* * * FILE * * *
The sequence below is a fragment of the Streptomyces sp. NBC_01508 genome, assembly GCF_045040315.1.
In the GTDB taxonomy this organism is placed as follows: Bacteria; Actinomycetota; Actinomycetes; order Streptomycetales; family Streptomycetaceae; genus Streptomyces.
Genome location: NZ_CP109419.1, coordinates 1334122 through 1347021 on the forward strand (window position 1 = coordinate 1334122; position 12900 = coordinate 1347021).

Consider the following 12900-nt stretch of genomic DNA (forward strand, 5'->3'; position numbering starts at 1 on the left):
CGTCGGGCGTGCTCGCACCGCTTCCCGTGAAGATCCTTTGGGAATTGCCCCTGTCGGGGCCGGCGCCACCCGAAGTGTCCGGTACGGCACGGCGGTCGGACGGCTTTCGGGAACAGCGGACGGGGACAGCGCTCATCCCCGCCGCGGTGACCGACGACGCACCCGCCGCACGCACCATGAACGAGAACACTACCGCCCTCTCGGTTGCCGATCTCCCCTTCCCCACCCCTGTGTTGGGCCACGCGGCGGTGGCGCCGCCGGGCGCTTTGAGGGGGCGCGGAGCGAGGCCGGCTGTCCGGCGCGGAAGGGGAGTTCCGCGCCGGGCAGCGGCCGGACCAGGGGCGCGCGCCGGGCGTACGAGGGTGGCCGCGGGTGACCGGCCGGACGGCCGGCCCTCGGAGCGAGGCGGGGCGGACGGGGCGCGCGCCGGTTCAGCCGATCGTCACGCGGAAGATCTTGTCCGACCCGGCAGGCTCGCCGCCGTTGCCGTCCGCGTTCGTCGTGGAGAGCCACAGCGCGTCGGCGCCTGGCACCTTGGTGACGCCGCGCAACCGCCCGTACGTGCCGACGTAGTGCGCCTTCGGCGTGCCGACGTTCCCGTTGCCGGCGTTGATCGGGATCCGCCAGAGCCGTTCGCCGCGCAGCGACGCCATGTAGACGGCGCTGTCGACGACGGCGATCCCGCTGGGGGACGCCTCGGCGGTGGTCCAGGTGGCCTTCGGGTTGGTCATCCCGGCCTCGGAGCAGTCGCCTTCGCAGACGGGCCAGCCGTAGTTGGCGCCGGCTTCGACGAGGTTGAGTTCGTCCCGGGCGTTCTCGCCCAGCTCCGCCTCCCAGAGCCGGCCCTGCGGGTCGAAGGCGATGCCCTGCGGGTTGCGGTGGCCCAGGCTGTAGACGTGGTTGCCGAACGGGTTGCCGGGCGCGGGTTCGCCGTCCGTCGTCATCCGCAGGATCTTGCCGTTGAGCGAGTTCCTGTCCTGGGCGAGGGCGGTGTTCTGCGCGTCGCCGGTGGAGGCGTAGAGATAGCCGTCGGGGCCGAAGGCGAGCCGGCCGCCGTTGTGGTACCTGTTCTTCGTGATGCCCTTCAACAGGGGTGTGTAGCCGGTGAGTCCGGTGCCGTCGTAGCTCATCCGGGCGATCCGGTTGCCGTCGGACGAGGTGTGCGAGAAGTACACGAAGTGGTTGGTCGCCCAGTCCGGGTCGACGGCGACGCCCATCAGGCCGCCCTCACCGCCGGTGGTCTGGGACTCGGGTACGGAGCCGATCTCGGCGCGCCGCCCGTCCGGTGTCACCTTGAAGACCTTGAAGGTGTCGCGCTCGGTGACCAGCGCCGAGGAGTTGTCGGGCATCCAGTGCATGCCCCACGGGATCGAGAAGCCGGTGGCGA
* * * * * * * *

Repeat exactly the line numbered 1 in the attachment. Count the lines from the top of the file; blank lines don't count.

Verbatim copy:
The sequence below is a fragment of the Streptomyces sp. NBC_01508 genome, assembly GCF_045040315.1.